Lev Tolstoy – War and Peace; volume II

Quite a long section; this one was mostly concerned with Peace, specifically the lifestyle of the aristocrats in the novel.

“Well, here you want to emancipate the peasants,” [Andrei] went on.  “That’s very good; but not for you (I suppose you’ve never whipped anyone to death or sent them to Siberia), and still less for the peasants.  If they’re beaten, whipped, and sent to Siberia, I don’t think that makes it any worse for them.  In Siberia he’ll go on with his brutish life, and the welts on his body will heal, and he’ll be as happy as he was before.  But it’s needed for those people who are morally ruined, live to repent it, suppress this repentance, and turn coarse, because they have the possibility of punishing justly and unjustly.  Those are the ones I pity and for whose sake I would wish for the emancipation of the peasants.  Maybe you haven’t seen it, but I’ve seen good people brought up in this tradition of unlimited power, as they can’t become more irritated over the years, become cruel, coarse, know it, can’t help themselves, and become more and more unhappy.    (386-367)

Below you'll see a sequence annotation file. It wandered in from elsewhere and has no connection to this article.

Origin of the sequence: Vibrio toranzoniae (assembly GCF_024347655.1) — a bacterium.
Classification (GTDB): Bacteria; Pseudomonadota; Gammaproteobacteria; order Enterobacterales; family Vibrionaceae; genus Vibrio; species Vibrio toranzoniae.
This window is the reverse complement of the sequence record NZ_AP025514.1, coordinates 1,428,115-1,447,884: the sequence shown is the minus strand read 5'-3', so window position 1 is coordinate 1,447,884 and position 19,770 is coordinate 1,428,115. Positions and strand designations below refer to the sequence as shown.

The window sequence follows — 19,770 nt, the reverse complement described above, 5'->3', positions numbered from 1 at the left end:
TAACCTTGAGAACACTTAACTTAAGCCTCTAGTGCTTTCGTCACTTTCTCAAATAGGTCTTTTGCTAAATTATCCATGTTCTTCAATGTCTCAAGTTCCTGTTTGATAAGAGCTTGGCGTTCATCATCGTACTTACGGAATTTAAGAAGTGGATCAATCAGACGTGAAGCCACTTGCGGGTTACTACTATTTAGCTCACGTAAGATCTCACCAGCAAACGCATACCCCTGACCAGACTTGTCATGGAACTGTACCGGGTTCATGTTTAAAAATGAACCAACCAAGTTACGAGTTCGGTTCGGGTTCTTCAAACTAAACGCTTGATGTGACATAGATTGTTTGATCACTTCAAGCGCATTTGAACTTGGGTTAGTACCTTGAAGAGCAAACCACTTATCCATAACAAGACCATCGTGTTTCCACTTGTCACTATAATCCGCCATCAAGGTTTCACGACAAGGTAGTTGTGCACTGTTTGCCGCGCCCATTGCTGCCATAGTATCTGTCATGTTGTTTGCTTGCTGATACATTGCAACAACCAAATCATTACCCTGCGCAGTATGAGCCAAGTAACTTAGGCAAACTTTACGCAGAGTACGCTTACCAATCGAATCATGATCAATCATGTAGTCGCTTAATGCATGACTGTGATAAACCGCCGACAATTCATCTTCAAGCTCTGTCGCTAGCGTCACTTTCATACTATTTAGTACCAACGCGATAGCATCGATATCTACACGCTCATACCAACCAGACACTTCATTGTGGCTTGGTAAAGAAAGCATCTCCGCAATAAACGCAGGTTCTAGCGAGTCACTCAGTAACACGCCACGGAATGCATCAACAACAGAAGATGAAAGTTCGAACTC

This monologue is spoken by Prince Andrei to Count Pierre as the former’s condescending criticism of the latter’s charitable actions towards the many peasants on his estates.  Pierre has undergone the changes due to his recent admittance into the Freemasons and the value they place on serving mankind.  Though he eventually sours towards his fellow Masons’ inaction and hypocrisy, at this point he is devout in his idealism, and Andrei is cynically critical.  Andrei’s speech is somewhat misleading at first, with his declaration that the emancipation would be good, but “not for [Pierre].”  This may come across as fairly obvious: Pierre isn’t helping his peasants to help himself—unless you want to give credit to a (basically) selfish desire to be selfless—he’s helping them to help them.  But Andrei downplays the importance of the end result of helping someone in order to make their lives better; Andrei only sees the value in redeeming the upper classes from the abuses of the lower classes to which they’ve become used. Continue reading